Have to ask what exactly was the quoted price and the price of the rebrand at 1/5 cost?
 

pharmacist

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I think Stormlight means the rebranded X-rite device (EFI ES-2000): Don't worry I bought it for a fraction of the price and it was almost brand new (backup from a photographer.
 

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I think Stormlight means the rebranded X-rite device (EFI ES-2000): Don't worry I bought it for a fraction of the price and it was almost brand new (backup from a photographer.
Ahh, that makes sense now!

I have seen ridiculous asking prices recently on eBay for either the EFI or X Rite. Also some sellers seem to be somewhat economical with the truth i.e. they claim working units due to diagnostic tests but fail to mention that any software will require a licence to run either X Rite or EFI software and without the licence the unit is a brick as far as makers software goes. OEM software only is pretty close to purchase price of the whole kit

When I sold my ES 1000 I went to great lengths to explain exactly what was being sold had no licence even though diagnostic test passed. I also included links to Argyllcms and two different GUI front ends my favourite being [color]profiler. Got a lot of questions from buyers that had been burned and of course pointed them towards Argyllcms
 

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Yes, sorry. I should had been more explicit. Was on my tablet thus trying to make a quick point. I bought my EFI ES2000 for $300 used but in pristine condition in 2019. It came with everything including the tab slider and filter. After buying it, I learning more about the licensing limitation and been using argyllcms since. Here are some of my notes for syntax to maximize the number of patches per sheet. Considering I bought my i1DisplayPro2 (2018) for $200, this is a steal for 2019!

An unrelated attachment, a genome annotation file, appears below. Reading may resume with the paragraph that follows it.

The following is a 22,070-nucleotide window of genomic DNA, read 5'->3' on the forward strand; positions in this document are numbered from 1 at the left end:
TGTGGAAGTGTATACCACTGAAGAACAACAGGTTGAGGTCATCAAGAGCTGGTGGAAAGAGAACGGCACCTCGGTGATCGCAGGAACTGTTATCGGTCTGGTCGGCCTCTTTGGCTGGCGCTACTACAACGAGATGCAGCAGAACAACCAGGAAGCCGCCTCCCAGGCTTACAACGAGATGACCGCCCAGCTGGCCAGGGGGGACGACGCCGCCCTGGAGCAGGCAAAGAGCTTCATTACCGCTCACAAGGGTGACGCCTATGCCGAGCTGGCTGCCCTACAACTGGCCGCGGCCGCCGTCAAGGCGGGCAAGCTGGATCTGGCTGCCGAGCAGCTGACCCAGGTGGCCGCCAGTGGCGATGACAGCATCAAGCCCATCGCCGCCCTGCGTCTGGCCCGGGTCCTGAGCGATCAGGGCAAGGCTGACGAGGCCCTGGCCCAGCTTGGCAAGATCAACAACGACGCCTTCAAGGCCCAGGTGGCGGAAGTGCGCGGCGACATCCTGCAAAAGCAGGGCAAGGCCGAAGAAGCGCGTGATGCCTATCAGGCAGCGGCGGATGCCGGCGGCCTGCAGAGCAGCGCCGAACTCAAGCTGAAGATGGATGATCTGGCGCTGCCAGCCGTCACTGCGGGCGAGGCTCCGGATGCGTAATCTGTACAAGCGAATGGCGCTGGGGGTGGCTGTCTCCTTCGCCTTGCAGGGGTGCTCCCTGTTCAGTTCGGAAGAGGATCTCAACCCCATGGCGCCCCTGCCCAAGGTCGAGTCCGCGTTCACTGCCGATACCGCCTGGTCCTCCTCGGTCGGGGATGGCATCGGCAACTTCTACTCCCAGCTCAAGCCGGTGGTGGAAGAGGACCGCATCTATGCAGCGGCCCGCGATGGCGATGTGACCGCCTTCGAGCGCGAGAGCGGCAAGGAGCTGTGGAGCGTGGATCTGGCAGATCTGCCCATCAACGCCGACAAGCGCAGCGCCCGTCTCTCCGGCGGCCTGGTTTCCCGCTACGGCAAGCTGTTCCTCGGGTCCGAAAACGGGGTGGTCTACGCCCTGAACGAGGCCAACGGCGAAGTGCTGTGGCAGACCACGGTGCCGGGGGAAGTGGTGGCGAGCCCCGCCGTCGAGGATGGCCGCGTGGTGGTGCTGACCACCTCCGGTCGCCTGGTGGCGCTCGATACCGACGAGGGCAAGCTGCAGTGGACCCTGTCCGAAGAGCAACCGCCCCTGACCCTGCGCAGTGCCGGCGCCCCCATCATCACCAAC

4x6 with -L -a .6 1518 5 sheets
8.5x11 with -L -a .6 1446 persheet
13x19 with -L 1218 per sheet
Letter with -L 504 per sheet
13x24 with -L 1554 per sheet
13x19 with -L -a .7 2569 per sheet

I use LittleArgyllGUI for the front-end but still the manually mess with the syntax. For display, I use Xrite or DisplayCAL.

I strongly believe all serious printer user should custom calibrated because I get much better gamut than stock ICC or from ink seller (5%-15% gain on gamut). It also pay it off itself by allowing you to buy cheap photo paper (especially old papers on Craigslist :) ) and outperform the gamut on the more expensive paper. Cheap as in $15 for 50 13x19 or $3 for 500 (5x7) etc...

Btw, I recommend to put a few desiccant bags into your case to keep moisture out! I do that to all my gears!
 
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The Hat

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I strongly believe all serious printer user should custom calibrated
I must strongly interrupt you here..

Because the majority of inkjet printer users wont use or will ever need to use a calibrating device, the standard built-in printer profiles are more than capable of meeting their everyday needs even on cheaper photo papers..
 

Stormlight